BUSINESSES on the high street, including charity shops and a wide range of other retailers, are being denied access to business saving lockdown grants as the UK Government is continuing to apply EU state aid rules despite the UK no longer being bound by them.
This problem is compounded by confusion among local authorities, which means that even eligible high street businesses are struggling to access grants. Retailers are urging the Government to use next week’s Budget to ensure that all businesses required to close during the lockdown are provided with access to lockdown grants.
Across the UK, a range of business grants have been announced for high street businesses required to close due to lockdown restrictions. For a medium-sized shop in England, these grants are worth a one-off sum of £6,000 plus £2,000 for every 28 days that they are required to stay closed. These grants are essential to pay major business overheads such as rent, employer contributions to furlough costs and utility costs.
The UK Government is continuing to apply EU rules that were in place last year even though the EU has itself amended these rules to make them substantially more generous. Businesses in the UK are now being limited to €1 million in lockdown grants, plus an additional €3 million subject to a range of conditions. In the EU, these limits have since been increased to €1.8 million and €10 million, respectively. There is no reason why the UK Government cannot deliver greater support to the UK high street.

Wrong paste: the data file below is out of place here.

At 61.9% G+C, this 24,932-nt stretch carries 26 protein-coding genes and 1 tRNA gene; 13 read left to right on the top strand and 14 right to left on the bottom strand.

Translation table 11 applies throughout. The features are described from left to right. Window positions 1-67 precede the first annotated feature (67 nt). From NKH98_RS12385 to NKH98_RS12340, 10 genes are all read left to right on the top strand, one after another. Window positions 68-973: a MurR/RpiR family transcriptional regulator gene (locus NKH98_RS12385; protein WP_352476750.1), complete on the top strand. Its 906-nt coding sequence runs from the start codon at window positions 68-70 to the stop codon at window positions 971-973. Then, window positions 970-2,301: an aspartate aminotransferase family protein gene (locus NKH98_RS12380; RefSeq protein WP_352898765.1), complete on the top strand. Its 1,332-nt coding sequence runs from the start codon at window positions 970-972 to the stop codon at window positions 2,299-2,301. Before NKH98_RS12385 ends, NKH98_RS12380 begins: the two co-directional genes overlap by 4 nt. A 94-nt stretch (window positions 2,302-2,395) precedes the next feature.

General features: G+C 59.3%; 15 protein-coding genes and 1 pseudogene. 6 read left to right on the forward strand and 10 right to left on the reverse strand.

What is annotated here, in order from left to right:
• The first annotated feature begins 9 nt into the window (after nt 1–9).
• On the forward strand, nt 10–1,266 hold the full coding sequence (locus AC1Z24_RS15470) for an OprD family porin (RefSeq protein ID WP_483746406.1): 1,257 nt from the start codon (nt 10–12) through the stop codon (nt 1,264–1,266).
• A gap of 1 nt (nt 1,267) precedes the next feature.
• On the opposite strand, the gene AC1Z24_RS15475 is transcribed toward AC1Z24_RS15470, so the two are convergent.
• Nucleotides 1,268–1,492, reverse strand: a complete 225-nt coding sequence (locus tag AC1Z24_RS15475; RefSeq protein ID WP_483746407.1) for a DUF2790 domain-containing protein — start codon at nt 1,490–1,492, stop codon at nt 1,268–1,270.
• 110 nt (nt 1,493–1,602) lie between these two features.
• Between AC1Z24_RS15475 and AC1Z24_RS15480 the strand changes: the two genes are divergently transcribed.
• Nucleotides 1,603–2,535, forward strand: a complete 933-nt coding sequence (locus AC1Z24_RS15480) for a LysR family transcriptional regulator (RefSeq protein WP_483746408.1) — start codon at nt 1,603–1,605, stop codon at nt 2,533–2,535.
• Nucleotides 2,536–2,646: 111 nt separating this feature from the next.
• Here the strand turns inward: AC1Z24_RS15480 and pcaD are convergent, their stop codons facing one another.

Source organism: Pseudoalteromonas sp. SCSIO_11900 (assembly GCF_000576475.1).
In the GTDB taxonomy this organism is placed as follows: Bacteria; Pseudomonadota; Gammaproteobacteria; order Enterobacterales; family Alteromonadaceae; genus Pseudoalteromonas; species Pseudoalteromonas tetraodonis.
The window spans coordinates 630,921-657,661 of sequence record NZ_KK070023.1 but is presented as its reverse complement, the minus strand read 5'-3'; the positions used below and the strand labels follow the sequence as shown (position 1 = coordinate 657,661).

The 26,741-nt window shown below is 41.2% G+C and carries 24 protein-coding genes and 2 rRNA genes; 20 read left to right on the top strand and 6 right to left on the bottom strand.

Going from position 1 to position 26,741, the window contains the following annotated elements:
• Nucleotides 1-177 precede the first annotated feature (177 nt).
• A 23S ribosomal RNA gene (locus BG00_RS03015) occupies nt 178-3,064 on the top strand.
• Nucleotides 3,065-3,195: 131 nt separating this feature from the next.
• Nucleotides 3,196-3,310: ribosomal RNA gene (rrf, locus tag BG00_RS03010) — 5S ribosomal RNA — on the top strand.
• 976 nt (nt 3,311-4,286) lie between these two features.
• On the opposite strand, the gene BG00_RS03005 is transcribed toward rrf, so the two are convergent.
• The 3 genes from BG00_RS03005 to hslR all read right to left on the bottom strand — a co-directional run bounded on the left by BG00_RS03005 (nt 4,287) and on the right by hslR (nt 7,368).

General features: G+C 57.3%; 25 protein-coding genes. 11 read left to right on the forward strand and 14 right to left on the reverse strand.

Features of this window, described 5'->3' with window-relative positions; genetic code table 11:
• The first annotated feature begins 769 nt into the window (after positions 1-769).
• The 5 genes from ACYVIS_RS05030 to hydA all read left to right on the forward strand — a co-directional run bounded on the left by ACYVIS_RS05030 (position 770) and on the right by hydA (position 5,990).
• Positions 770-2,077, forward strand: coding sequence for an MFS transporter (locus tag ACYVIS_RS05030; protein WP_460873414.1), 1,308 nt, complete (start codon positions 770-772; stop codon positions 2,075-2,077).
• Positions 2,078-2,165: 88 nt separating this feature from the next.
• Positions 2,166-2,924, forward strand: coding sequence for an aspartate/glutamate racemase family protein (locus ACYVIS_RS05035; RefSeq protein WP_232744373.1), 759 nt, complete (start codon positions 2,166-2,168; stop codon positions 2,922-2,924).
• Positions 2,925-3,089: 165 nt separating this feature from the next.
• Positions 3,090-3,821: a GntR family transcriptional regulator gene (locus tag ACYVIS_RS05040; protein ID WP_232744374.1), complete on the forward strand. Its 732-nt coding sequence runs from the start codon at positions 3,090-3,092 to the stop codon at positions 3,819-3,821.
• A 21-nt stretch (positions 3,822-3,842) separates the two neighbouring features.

Also, even those businesses that are eligible for closure grants are facing significant obstacles in applying for them due to a lack of communication from central Government and local authorities applying the wrong limits or incorrectly telling businesses that they are not eligible.
Robin Osterley, Chief Executive of the Charity Retail Association, said:
“As many as half of the UK’s charity shops are unable to access vital lockdown grants due to the inexplicable application of EU state aid limits which the EU itself no longer applies. This is an issue that needs urgent attention if the UK Chancellor is going to fulfil his commitment to do ‘whatever it takes’ to support the country through this crisis. We are calling on the Chancellor to use the Budget next week to help support the future of the high street for future generations.”
Richard Bray, Acting Chair of the Charity Tax Group, said
“All High Street charity shops are in need of support. Lockdown grants are a perfect opportunity for the Chancellor to recognise this. It would be a tragedy if dithering over EU state aid rules that no longer apply to us should scupper access to what will be a lifeline for many charities. We just hope that the Chancellor will have the foresight to recognise this.”